Monastery Tour Impressions, June 2006
The Davit Gareji Monastery, in the desert of south-eastern Georgia on the Azerbaijani border, was founded in the 6th century by one of the great 13 Syrian missionaries that came to Georgia at that time. The Monastery has an illustrious but sorrowful history, as many monks have been killed within the caves and monastic buildings that dot the 30 mile long ridge. Davit Garegi is actually a large area where many thousand monks have lived and prayed. There are frescoes surviving in these caves from the 9th century onward, and one can see graffiti from all the ages carved into the light yellow sandstone.
One of the most horrendous incidents in Georgian history, and one commemorated to this day by the Orthodox Church of Georgia, was the slaying of 6000 monks on Easter Day by an invading Persian army. As legend would have it, the monks, led by their bishop, went willingly to meet their fate, except for two, who watched from a nearby hillside. When these two witnessed thousands of golden crowns ascending into heaven, they realized their position, and returned to the site of martyrdom to receive their crowns with their brothers.
The monastery never quite recovered from this incident and has been in disrepair since, but under the aegis of the Georgian government, restoration began in 1997 and our guide, Luarsab, said that he himself had helped to clear some of the chapels of sheep droppings. Our guide for the day, Mamuka, himself a fabulous chanter, was non other than the head architect on the restoration project and helped describe the different eras of construction and influence evident in the peaked and rounded arches of the various buildings. Happily, there are now monks coming to live at the monastery again.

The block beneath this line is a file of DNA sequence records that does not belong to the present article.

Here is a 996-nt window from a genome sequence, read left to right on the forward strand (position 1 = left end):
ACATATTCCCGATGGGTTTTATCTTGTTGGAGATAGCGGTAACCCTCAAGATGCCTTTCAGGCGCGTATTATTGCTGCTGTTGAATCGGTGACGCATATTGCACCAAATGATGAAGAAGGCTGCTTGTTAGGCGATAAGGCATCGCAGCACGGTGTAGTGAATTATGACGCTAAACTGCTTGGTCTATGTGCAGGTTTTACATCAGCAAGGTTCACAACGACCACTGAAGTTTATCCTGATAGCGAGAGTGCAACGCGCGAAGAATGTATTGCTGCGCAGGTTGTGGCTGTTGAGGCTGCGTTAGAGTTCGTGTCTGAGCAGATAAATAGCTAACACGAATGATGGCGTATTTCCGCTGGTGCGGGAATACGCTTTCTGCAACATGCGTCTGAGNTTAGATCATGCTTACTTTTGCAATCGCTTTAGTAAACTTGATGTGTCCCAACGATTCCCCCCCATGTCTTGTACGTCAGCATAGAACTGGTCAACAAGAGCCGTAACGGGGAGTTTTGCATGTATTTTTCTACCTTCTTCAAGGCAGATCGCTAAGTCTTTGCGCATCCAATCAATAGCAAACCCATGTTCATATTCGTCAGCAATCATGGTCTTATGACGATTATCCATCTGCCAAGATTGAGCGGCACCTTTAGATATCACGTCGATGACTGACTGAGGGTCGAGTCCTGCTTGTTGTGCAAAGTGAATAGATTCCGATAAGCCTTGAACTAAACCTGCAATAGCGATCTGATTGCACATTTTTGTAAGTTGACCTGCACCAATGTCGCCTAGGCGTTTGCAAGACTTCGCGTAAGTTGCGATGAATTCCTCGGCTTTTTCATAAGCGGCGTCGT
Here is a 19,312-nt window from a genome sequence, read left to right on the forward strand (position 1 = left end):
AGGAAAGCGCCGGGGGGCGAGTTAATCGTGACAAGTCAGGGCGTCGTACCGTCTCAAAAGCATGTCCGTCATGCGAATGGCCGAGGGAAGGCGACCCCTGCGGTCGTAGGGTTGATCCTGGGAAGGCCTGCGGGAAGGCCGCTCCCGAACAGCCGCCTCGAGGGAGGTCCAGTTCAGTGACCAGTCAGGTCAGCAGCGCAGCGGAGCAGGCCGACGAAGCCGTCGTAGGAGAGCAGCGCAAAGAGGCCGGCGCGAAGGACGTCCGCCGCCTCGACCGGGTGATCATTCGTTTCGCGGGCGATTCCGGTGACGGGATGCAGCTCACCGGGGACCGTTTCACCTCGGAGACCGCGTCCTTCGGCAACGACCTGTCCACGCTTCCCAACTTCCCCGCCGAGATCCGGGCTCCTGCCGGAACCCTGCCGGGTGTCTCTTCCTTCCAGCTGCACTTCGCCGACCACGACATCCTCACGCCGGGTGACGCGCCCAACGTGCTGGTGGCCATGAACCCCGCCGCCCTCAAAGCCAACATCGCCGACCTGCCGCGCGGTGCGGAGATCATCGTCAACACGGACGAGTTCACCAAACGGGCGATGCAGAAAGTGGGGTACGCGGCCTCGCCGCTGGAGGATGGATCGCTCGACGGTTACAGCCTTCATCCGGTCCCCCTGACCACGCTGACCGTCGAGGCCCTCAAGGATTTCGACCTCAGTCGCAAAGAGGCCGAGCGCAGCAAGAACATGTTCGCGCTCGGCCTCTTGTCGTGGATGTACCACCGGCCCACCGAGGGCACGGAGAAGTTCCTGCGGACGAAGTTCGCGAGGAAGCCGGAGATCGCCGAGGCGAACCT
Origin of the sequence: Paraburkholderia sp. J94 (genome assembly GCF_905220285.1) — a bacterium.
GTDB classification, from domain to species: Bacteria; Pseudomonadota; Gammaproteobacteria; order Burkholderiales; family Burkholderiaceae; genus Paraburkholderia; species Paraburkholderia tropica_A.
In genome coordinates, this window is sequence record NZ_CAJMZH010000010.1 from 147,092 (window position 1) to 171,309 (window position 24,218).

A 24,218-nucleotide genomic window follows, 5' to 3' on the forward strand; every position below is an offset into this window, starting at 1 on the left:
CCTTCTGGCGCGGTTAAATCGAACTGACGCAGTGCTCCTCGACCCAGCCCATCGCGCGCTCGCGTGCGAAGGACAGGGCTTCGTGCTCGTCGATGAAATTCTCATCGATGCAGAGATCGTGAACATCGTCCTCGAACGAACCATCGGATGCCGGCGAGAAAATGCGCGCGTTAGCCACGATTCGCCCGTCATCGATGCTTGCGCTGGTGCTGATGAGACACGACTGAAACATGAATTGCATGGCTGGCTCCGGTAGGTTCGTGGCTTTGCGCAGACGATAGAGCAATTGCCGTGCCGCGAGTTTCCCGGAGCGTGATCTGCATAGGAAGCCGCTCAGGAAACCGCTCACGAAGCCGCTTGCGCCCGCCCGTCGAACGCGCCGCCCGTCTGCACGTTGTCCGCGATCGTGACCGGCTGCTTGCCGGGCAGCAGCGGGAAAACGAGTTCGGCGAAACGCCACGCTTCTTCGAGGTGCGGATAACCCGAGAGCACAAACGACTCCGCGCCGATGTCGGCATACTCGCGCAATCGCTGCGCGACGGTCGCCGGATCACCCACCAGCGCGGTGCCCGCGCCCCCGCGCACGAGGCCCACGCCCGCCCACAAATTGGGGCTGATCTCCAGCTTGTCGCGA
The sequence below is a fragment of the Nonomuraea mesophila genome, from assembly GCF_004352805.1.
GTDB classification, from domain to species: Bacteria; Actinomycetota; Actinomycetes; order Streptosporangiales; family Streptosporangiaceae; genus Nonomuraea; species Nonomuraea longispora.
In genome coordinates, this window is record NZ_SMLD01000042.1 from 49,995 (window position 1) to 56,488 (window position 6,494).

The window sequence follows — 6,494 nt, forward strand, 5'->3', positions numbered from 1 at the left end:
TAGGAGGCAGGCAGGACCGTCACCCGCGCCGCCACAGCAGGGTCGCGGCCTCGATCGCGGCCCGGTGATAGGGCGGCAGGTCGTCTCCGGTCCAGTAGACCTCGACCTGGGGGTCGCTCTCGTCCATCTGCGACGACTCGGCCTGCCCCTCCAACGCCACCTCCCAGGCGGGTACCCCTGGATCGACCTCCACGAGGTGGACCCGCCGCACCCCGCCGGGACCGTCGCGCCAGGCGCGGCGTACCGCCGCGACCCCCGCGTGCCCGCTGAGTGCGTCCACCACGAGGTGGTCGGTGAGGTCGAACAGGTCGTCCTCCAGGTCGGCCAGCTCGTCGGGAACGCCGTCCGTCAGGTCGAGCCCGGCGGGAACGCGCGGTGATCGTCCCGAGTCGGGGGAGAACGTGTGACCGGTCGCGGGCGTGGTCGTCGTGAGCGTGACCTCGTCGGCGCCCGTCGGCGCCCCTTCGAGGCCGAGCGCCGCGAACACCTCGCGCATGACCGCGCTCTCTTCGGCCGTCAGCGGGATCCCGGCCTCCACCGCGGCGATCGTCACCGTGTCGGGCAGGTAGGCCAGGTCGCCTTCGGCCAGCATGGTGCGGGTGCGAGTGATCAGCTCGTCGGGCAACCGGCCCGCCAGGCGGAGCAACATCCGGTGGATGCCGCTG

After seeing the main building, we proceeded to have a picnic lunch of chicken croquettes, tomatoes, cucumbers, cheese, fresh baked ‘puri’ (half way between flat-bread and a baguette, a staple at every meal), tarragon soda, and fizzy lemonade. Then we climbed a short distance using stairs cut out of the solid rock to an outlook point that advantages miles of view into the Azerbaijani desert to the south. The view was fantastic, and we stood in the lee of an ancient tower, gazing out of the fortifications exactly as generations of monks have.
On top of this promontory, the high blue stillness was punctuated only with the sound of the breeze blowing through the brittle scrub trees. The wind fanned our cheeks. John mentioned that the lovely but somewhat eerie, undulating landscape had been deposited by an ancient inland sea, and later heaved up through a process of faulting, sculpted by wind and water again so that now, gazing out, the land looked once again sea-like. The land itself felt like a sea, with wave on wave of ridges fading into the eastern distance. Although technically a desert, in early June it is spring, and countless varieties of wildflowers, alive with insects and clouds of vigorous butterflies, were blooming all around us.
The road in and out of this remote monastery complex is completely decrepit, so as we ever so slowly jounced our way out of the area, our vehicle was literally overtaken by butterflies zooming past in all their brilliance.
Susan Miller-Coulter is a native of New York City and Burlington, Vermont, and is a 63 year old Peace Corps volunteer in Jordan, 2006-2008. She was a participant on the first Monastery Tour in Caucasus Georgia, in June 2006.